Jeonse prices may augur turnaround

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Jeonse prices may augur turnaround


A retired 62-year-old surnamed Kim, who made his fortune by investing in real estate, has been scouring auction sites recently to keep abreast of market trends with an eye to snapping up a cheap apartment after the upcoming Chuseok harvest holiday.

“I think housing prices in Seoul have dropped so much that they may hit rock bottom around November,” Kim said. “I also expect the incoming government to come up with measures to revive the real estate market.”

There is a growing consensus that the domestic real estate market, which has never recovered from the 2008 global credit crunch, is due to bounce back soon. And as such sentiment spreads, huge crowds have started flocking to the pre-sales of apartments that have yet to be built.


According to a survey by the Korea Housing Institute for September, construction companies’ outlook has slightly improved. Their view on the prospects of the housing business in Seoul and neighboring metropolitan areas, including Gyeonggi, improved 12.8 points from August.

This was the first time the index has risen since it was first compiled in June.

“The reason the index rose this month is largely due construction companies’ high expectations that the market will recover,” said Kim Ji-eun, a research fellow at the Korea Housing Institute.

The recent trend of long-term housing deposits, known here as jeonse, exceeding 60 percent of the sale price of apartments is also seen as a positive as this percentage is seen as a tipping point after which more home renters become home buyers.

In August, jeonse prices on average accounted for 61.69 percent of apartment prices, according to KB Kookmin Bank. This marks the highest ratio since September 2003.

Deposits for an 85-square-meter (915-square-foot) apartment at Green Mansion 2 in Dalseo, Daegu, stood at 125 million won ($111,760) in July. The selling price of the same apartment on a lower floor was 120 million won.

“Recently we have been getting a lot of inquires about unsold apartments, especially after the government announced it would be lowering the acquisition tax on residential properties earlier this month,” said Kim Sin-jo, CEO of iNEX Housing, a pre-sale realtor.

Some experts expect the market to experience an upswing after the presidential election in December.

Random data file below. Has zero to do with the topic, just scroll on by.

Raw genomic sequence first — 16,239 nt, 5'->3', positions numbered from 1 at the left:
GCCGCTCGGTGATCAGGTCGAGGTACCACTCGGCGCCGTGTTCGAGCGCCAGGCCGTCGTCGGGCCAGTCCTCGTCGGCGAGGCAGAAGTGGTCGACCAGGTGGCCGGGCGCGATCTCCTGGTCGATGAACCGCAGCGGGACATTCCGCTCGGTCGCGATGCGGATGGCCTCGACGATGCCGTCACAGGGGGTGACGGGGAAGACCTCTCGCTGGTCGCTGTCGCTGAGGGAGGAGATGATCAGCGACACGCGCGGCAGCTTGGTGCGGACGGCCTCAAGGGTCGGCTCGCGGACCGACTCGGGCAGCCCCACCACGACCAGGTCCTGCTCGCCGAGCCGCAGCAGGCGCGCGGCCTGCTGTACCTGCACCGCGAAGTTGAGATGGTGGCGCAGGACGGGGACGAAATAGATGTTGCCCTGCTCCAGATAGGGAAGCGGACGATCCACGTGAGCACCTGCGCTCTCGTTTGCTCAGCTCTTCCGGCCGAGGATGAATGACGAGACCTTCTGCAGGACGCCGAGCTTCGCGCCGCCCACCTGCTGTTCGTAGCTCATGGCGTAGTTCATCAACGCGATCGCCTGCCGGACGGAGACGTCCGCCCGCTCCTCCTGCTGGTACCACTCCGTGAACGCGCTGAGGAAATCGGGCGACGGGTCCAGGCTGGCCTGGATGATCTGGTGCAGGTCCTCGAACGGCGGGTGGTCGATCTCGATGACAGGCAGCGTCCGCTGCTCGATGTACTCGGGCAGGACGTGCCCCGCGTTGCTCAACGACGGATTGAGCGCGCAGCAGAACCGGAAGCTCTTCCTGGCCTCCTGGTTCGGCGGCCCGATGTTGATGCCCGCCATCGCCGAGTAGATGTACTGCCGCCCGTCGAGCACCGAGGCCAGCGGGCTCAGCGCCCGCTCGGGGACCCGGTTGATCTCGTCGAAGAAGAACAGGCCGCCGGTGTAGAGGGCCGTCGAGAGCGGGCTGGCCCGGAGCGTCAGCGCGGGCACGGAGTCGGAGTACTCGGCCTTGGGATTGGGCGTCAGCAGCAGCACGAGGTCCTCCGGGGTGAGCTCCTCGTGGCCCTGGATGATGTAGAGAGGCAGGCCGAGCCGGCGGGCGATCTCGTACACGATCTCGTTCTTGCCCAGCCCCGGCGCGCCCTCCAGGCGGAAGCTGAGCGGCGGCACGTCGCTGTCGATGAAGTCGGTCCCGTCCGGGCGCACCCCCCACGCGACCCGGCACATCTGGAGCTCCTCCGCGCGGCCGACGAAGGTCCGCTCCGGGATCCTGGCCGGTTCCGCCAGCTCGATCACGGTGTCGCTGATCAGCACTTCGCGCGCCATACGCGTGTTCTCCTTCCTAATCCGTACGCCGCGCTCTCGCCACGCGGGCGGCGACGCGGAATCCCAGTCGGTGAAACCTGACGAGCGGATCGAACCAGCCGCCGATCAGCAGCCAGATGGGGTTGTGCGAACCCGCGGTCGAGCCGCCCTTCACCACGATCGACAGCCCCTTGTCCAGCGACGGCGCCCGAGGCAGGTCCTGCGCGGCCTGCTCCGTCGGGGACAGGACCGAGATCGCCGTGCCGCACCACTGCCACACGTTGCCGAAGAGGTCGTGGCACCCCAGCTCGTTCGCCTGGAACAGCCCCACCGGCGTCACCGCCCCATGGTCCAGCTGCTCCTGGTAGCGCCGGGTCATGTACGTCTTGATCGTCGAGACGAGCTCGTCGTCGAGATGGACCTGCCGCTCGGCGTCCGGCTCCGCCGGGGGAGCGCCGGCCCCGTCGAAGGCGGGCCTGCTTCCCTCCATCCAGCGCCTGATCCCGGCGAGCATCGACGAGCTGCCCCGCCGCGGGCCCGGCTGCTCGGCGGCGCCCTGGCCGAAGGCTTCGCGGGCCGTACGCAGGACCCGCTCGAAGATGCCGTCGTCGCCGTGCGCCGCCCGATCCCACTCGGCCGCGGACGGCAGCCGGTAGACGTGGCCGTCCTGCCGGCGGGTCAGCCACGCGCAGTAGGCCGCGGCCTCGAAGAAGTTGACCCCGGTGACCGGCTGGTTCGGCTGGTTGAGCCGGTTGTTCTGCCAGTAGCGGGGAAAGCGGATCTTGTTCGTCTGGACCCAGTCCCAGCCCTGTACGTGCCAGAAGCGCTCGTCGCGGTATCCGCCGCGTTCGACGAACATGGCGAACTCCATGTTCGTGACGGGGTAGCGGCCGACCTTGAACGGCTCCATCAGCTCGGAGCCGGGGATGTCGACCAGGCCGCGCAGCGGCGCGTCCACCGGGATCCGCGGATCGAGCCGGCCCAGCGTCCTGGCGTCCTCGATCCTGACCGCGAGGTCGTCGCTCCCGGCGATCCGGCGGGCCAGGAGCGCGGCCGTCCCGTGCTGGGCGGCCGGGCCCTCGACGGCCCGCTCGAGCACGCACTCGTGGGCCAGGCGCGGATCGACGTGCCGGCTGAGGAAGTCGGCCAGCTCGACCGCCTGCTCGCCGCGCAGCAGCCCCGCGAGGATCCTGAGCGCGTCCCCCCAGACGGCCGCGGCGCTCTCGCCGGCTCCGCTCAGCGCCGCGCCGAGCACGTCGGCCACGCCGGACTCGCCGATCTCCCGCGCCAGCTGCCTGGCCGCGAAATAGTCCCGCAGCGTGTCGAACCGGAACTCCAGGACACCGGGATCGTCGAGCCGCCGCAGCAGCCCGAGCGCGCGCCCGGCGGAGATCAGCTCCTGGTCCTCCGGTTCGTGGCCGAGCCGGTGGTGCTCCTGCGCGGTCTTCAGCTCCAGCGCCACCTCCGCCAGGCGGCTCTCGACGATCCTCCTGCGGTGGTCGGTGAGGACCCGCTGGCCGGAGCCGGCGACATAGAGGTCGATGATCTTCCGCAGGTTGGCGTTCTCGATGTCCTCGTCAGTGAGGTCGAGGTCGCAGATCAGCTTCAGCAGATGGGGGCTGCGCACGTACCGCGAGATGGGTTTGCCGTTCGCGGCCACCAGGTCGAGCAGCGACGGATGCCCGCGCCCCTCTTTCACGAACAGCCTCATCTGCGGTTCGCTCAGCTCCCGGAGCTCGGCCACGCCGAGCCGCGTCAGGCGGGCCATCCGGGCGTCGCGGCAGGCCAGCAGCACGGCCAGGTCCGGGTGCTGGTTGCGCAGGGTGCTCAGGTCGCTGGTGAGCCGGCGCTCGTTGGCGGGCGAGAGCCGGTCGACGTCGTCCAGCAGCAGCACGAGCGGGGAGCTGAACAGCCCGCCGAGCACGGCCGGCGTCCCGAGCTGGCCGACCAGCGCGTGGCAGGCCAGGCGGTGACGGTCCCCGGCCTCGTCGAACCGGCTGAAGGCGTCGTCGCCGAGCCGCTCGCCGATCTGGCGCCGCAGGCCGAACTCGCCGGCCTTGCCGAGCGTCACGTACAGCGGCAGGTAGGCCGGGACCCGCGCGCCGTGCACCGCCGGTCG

“When new governments take power they usually come up with economic stimulus measures,” said Lee Nam-soo, head of Shinhan Bank’s real estate division. “It is very possible things will change in the first half of next year.”

But skeptics expect apartment prices to drop by up to another 15 percent.

Song Hong-ik, a researcher at Daewoo Securities, said that apartment prices in Seoul will drop to 14.42 million won per 3.3 square meters early next year, down from 16.97 million won at present, according to a recent report. He cited sluggish economic growth.

With the economically active population between the ages of 30 and 54 likely to shrink next year, declining real estate prices are almost inevitable unless the government can achieve economic growth in excess of 5 percent, Song added. The government’s prediction of 3 percent growth for this year is now seen as optimistic. Many investment banks project it will expand in the 2 percent range this year and grow 3 percent in 2013.

Song said houses in Seoul are already overvalued as they already approximate Tokyo prices. Japan’s GDP per capita is roughly twice as large as Korea’s.

“Apartment prices in Seoul have continuously risen over the last 60 years, except for three periods: in 1973 due to the global oil shock, from 1997 to 1998 due to the financial crisis, and from 2008 to 2009, because of the global financial crisis,” Song said.

“In light of this, people still believe they can make a profit if they just wait it out. But the paradigm has changed and it’s time for people to face reality.”

Ham Yeong-jin, head of research at Budongsan Serve, an online real estate agency, said there is nothing to indicate the market is about to bottom out.

“This is too much of a stretch, as it’s only happening in a few limited areas,” he said.

Others doubt a new government will be able to stir major change.

“The government has already deployed all the measures it can think of,” said Park Won-gap, head of KB Kookmin Bank’s real estate department. “What new measures are there?”

Rumors that the market was bottoming out first surfaced in late 2010, then again in October and November last year, as well as this April before the general election. However, such sentiment quickly disappeared.

“Many investors want someone to tell them that now’s the time to buy,” said Park at KB Kookmin Bank. “That’s why such rumors crop up again and again.”

By Han Ae-ran, Choi Hyun-joo []

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